Shelterwood staff train fellow professionals at a local symposium
The 2015 Midwest Symposium on Therapeutic Recreation and Adapted Physical Activity, a regional conference, was held in St. Louis, Missouri this April. Shelterwood’s Recreation Therapist, Karalee White, and Brain Balance’s Amanda Gunter presented to a large group on the benefits of the two treatment approaches and how they work in tandem on the campus of Shelterwood.
The field of therapeutic recreation is broad, as it is designed to serve all ages of clients and needs and as a result, recreation therapists typically need a hefty toolbox of interventions. Unfortunately, the study of left and right brain functioning has been reserved for patients with brain injuries, or severe cognitive impairments and processing disorders. This has meant that many recreation specialists working with teens at residential treatment centers have overlooked the growing field of neurobiology, and the new discoveries regarding the plasticity of the brain that are being made.
In the session, Amanda introduced recent trends and discoveries in neurological research with stages of brain development, and how our system responds to stress with fight, flight or freeze reflexes. She presented on the Brain Balance concepts of functional disconnection between the right and left brain, where one hemisphere is showing deficits in sensory, cognitive or psycho-motor processing. She then provided a breakdown of the characteristic strengths and weaknesses for each hemisphere.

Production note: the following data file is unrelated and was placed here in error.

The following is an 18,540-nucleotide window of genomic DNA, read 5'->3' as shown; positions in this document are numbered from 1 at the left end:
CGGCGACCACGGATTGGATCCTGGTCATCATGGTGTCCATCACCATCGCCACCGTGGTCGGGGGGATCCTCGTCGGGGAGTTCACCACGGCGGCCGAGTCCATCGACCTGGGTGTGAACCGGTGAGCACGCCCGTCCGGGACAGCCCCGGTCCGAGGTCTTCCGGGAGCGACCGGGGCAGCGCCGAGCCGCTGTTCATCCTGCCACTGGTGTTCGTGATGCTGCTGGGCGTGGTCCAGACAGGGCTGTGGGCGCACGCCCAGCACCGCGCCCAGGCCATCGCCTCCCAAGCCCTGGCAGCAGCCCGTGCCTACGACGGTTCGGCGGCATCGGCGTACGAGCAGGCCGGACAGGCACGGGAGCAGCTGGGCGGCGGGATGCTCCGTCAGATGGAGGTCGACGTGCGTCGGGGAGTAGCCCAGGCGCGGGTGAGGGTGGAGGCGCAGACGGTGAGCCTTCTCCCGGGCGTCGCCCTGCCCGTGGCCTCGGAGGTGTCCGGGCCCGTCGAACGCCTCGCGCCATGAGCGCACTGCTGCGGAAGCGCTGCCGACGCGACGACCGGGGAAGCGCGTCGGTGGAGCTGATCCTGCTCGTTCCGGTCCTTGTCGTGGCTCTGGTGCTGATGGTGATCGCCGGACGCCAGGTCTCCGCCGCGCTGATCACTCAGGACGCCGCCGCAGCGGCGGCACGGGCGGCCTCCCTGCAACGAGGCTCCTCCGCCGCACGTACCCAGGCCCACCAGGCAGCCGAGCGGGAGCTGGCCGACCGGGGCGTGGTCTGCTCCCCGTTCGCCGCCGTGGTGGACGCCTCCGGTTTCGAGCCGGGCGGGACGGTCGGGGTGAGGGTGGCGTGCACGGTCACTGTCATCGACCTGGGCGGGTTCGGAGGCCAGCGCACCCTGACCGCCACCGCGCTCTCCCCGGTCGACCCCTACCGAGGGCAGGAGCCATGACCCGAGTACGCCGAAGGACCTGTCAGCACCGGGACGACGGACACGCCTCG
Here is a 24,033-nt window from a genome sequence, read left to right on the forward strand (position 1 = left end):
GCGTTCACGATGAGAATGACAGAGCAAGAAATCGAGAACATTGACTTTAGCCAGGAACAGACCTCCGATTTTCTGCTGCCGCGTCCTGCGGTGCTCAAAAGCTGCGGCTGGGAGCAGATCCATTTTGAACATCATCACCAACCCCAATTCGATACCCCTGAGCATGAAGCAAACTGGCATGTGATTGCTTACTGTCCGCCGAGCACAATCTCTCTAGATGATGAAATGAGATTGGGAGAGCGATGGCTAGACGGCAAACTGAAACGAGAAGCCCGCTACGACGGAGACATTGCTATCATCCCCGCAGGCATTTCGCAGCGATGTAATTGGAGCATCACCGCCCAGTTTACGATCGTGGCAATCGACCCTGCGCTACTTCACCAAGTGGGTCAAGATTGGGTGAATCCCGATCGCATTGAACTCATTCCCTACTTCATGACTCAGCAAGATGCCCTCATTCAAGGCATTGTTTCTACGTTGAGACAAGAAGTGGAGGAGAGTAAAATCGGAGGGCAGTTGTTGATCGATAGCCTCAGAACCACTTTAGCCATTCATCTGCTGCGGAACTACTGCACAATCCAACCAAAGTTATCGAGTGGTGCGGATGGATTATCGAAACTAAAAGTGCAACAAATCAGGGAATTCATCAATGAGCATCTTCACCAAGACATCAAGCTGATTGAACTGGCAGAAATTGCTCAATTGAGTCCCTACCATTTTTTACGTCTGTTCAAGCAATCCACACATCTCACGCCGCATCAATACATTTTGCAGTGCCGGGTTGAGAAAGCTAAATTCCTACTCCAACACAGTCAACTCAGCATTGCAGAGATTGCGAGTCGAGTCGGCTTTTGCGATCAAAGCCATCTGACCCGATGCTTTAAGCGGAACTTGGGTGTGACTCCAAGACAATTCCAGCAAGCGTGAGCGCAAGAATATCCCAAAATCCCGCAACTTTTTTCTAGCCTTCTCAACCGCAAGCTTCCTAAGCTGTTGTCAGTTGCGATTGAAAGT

Karalee provided the group with examples of specific interventions that she uses at Shelterwood to enhance the functions of the right and left hemispheres of the brain. As she discussed the unique quality of motor movement, smells, colors and sounds required for improved functioning of each hemisphere, the room began to buzz with excitement as therapists started to whisper to each other with renewed excitement and intervention ideas.
The participants were invited to practice their understanding of the concepts by breaking into groups to design recreation and leisure programing that implemented hemispheric strategies to strengthen the weaker hemisphere and improve overall functioning. They were asked to assess a case and create a program based on hemispheric weakness, chronological age, brain age and problem area or diagnosis. After a short time, each group presented their treatment designs with innovative detail and flourish, adding to the overall understanding of the group.
Responses to the session were numerous and some of the comments were:
- “This is what Therapeutic Recreation needs to tie our wagon to.”
- “Your session has been the talk of the conference.”
- “These are tools I can use immediately!”
- “I can’t wait to take this back and put this into practice.”
- “I wish the session was longer, because I have so many questions.”
- “This is something that we can do and do well.”
- “The potential for this is exciting.”
Karalee and Amanda were encouraged by the response and have already been booked to speak again at the next symposium.
Karalee White, CTRS